Is social media a threat to the First Amendment?


The First Amendment protects the freedom of religion, speech, press, assembly, and petition — but does it protect posts on Facebook?
COCO ROMANO GIORDANO/FOGHORN

Sofia Chavez is a freshman international studies major

The First Amendment of the U.S. Constitution secures the right to free speech, freedom of the press, freedom of religion, freedom to petition, and freedom to assemble. These secured rights have evolved naturally from the time the U.S. was founded in 1776 to the 21st century.

On Oct. 23, Mark Zuckerberg, CEO and co-founder of Facebook, testified to Congress for the second time regarding a cryptocurrency project called Libra. What was particularly interesting during the hearing was Democratic Rep. Alexandria Ocasio-Cortez’s line of questioning. 

Ocasio-Cortez’s questions for Zuckerberg were targeted toward the disinformation spread by Cambridge Analytica, a British political consulting firm that influenced the 2016 presidential elections by promoting and creating ads that advertised false information and misleading posts on Facebook. When Zuckerberg failed to respond to her questions directly, Ocasio-Cortez added, “I mean, if you’re not fact-checking political advertisements, I’m just trying to understand the bounds here, what’s fair game.”

The First Amendment establishes the freedom to voice one’s thoughts and opinions, but, in echoing Ocasio-Cortez’s question, what if these thoughts and opinions are lies? What if these lies disrupt the democratic process by swaying voters through misleading ads on social media platforms? If unrestricted, is it possible that one of our most basic freedoms can disrupt the integrity of our democracy? 


The First Amendment establishes the freedom to voice one’s thoughts and opinions, but, in echoing Ocasio-Cortez’s question, what if these thoughts and opinions are lies?


Unfortunately, that seems to be the case in this current political climate.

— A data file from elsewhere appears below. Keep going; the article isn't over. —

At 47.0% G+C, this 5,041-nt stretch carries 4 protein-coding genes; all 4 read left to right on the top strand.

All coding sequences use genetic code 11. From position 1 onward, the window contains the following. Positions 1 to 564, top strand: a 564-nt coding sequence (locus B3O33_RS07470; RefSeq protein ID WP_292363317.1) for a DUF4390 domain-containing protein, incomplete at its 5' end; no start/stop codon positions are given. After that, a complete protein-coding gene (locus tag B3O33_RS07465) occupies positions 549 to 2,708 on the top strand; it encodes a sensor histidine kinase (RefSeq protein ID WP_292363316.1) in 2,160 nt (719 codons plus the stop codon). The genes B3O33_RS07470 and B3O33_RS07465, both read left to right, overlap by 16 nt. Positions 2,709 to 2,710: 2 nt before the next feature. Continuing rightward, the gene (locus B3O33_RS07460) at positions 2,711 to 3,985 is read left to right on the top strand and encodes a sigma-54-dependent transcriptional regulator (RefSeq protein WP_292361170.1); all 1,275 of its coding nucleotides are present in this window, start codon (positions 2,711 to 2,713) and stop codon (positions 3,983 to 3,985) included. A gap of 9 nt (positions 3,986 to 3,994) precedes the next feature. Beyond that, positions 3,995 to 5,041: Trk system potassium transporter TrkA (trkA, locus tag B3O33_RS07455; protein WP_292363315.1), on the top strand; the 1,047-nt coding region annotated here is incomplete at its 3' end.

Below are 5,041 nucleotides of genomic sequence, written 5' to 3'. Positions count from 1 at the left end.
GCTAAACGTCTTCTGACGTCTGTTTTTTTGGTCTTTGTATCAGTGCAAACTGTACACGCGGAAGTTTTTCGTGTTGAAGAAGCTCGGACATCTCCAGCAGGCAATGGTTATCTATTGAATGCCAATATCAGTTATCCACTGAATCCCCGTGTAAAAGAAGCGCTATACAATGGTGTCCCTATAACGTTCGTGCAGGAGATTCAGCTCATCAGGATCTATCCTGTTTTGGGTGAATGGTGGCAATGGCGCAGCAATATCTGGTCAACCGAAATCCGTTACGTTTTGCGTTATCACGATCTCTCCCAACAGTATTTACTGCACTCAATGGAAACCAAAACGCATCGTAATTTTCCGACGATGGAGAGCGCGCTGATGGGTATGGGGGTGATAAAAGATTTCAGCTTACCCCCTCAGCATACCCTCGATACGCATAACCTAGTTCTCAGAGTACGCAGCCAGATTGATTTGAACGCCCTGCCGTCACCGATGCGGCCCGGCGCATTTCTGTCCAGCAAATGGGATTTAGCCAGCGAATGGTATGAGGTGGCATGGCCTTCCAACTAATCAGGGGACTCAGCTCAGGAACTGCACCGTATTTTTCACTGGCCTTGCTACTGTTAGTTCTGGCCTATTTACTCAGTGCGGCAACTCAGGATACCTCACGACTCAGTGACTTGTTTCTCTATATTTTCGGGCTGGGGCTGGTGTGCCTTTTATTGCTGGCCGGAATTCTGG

With a president who, according to the Washington Post, made over 12,000 false or misleading claims over a period of 928 days, lies have become normalized. The frequency of President Donald Trump’s faulty claims no longer seem audacious; we see them every day. The question then arises: should the First Amendment protect lies spread through social media? 

I don’t think so.

Intrinsically, the freedom of speech protects the freedom to lie as long as you are not spreading false information to ruin someone’s reputation (which would be considered libel or slander). Despite this,  lying and the spread of misinformation directly taints the integrity of the press, which is responsible for reporting news accurately and reliably, and the consequential role that it has in a democracy. Without a trustworthy press and a culture that disavows lying, our representative democracy would fall apart. 

It is the job of the press to keep the public informed in order to make responsible choices, such as when choosing the leaders of their country. Therefore, we must stop allowing lies to spread through social media. Misinformation in the form of ads or organic posts (which are made by actual users) on Facebook, as well as any other social media platform, should be regulated by those responsible for their management — and especially by those profiting from them. 

The First Amendment is integral to our American identity, but lying isn’t. We must protect our freedom of speech and therefore cannot take advantage of it, nor let it take advantage of us.

Leave a Reply

Your email address will not be published. Required fields are marked *